A Singaporean elderly named Raja, who lives alone and who is a beneficiary to Mummy Yummy Singapore’s free food went missing for three days, and nobody, not even his neighbours, could track his whereabouts.
This worried the owner of the vegetarian food stall who is accustomed to his waiting for his daily ration of food.
People manning the local food stall thought that something tragic might have happened. This prompted them to do some investigation with the police.
What they found
Grandpa Raja, 85 years old, lives alone in his flat and does not mingle with his neighbours. He rarely leaves his house and would sit by the gates everyday, waiting for the food to arrive.
But one day there was no Raja. Immediately, he was placed on Mummy Yummy’s alert list.
The police was also called for assistance. After confirming it might be a missing person or house accident, civil defence personnel was activated to break into the flat.
But the flat was empty and there was no sign of the elderly man. The police continued to search for him.
Six hours later, Mummy Yummy received a call from Raja himself. Apparently the Police had located and sent him home.
“We asked grandpa what actually happened to him and he said he got no money to take bus home (sic) and he couldn’t walk back home.
During the few days, his mobile phone had been switched off and could not be contacted because the battery was drained. The 85-year-old grandpa was also scared of asking money from strangers thinking that he might get caught and sent to jail for it.
Grandpa Raja’s case was not that of a missing person incident or that something bad happened to him. He just didn’t have fare money and was too exhausted (because of his old age) to walk back home.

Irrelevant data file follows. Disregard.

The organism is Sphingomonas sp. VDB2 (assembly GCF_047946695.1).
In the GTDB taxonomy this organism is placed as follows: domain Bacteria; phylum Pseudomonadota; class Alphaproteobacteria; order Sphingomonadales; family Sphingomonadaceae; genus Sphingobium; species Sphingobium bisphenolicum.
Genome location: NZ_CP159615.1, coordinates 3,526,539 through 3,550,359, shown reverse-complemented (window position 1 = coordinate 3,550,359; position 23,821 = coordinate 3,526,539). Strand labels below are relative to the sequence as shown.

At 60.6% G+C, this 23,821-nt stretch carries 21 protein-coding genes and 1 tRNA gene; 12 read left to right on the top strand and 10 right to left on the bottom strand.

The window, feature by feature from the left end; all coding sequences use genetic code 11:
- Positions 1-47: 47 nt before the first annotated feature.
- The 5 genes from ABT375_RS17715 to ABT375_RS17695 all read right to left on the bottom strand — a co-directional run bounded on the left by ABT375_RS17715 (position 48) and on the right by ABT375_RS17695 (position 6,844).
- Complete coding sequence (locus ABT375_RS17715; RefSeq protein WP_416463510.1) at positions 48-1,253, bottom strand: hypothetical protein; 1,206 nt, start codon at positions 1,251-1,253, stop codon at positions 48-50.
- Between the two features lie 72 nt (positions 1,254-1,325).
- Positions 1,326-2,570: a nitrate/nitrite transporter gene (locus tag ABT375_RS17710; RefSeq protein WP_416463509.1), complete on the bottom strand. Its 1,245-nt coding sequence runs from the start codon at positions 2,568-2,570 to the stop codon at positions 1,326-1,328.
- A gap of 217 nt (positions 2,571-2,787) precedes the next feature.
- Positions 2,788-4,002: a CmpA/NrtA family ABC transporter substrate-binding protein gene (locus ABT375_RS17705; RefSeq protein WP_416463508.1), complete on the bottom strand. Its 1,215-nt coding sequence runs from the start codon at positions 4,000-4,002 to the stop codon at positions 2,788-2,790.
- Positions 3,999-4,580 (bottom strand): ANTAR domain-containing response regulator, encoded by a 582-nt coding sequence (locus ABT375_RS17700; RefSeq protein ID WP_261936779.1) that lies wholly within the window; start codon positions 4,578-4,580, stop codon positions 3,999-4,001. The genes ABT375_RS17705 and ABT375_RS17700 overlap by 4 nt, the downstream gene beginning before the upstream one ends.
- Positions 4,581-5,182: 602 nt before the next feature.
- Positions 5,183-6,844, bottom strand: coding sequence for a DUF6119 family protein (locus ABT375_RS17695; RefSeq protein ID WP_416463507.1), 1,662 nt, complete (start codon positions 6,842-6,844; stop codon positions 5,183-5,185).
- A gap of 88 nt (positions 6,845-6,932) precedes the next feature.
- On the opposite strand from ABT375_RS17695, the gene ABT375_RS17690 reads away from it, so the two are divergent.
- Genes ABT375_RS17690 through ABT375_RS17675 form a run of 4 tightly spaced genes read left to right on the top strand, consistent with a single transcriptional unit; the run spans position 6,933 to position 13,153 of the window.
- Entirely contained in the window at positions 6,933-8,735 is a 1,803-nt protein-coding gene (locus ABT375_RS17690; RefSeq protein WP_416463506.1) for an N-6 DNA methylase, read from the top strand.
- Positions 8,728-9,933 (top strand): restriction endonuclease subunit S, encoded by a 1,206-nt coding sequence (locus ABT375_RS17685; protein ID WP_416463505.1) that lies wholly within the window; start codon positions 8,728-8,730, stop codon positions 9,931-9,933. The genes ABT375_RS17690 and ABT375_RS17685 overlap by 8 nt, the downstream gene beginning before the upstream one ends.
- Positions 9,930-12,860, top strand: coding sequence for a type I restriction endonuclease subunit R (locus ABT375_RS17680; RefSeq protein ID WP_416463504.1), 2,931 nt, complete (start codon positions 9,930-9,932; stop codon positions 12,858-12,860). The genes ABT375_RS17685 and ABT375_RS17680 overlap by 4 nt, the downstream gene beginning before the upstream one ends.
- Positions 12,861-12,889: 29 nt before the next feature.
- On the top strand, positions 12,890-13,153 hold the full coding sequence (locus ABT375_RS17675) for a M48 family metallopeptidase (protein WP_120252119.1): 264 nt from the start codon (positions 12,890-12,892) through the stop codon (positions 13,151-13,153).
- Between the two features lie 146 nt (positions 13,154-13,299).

Singapore’s elderly poor
Ageing is the single most important demographic shift that will affect the future of Singapore as the tiny state is one of the fastest ageing societies in the world. By 2030, one in four people, or more than 900,000 people, will be aged 65 and above.
Recently, they have become more visible as food court cleaners, servers, security guards, tissue-sellers and scrap collectors. Given Singapore’s plethora of help schemes and programmes for the needy – such as the Pioneer Generation Package (PGP) and Silver Support Scheme for the old – why do the elderly poor feel the need to work for long hours and often low pay?
Do the jobs that the elderly poor do, as well as society’s safety nets, offer them adequate sense of security and quality of life in their old age?
And what about those who could no longer work even if they want to? Just like Raja? Who’s going to take care of them? Does the government have anything securely in place for them?
Or will they remain invisible until their death?